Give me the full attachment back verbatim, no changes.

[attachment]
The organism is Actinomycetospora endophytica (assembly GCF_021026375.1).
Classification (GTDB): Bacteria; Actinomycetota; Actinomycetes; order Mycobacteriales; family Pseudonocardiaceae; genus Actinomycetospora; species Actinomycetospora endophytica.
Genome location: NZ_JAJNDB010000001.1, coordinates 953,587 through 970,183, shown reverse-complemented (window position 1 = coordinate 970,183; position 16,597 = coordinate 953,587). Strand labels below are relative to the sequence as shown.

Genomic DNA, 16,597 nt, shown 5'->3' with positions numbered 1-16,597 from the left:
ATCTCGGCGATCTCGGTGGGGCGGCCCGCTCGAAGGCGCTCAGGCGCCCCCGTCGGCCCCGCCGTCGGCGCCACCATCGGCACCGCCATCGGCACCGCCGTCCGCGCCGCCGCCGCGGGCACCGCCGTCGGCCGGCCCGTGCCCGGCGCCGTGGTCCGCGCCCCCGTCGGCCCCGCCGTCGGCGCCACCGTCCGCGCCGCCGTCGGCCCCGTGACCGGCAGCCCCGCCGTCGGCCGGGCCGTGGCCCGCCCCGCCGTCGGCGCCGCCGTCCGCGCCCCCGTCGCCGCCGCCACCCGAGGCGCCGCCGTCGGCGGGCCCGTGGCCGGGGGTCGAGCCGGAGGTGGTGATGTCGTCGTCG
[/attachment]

The organism is Actinomycetospora endophytica (assembly GCF_021026375.1).
Classification (GTDB): Bacteria; Actinomycetota; Actinomycetes; order Mycobacteriales; family Pseudonocardiaceae; genus Actinomycetospora; species Actinomycetospora endophytica.
Genome location: NZ_JAJNDB010000001.1, coordinates 953,587 through 970,183, shown reverse-complemented (window position 1 = coordinate 970,183; position 16,597 = coordinate 953,587). Strand labels below are relative to the sequence as shown.

Genomic DNA, 16,597 nt, shown 5'->3' with positions numbered 1-16,597 from the left:
ATCTCGGCGATCTCGGTGGGGCGGCCCGCTCGAAGGCGCTCAGGCGCCCCCGTCGGCCCCGCCGTCGGCGCCACCATCGGCACCGCCATCGGCACCGCCGTCCGCGCCGCCGCCGCGGGCACCGCCGTCGGCCGGCCCGTGCCCGGCGCCGTGGTCCGCGCCCCCGTCGGCCCCGCCGTCGGCGCCACCGTCCGCGCCGCCGTCGGCCCCGTGACCGGCAGCCCCGCCGTCGGCCGGGCCGTGGCCCGCCCCGCCGTCGGCGCCGCCGTCCGCGCCCCCGTCGCCGCCGCCACCCGAGGCGCCGCCGTCGGCGGGCCCGTGGCCGGGGGTCGAGCCGGAGGTGGTGATGTCGTCGTCG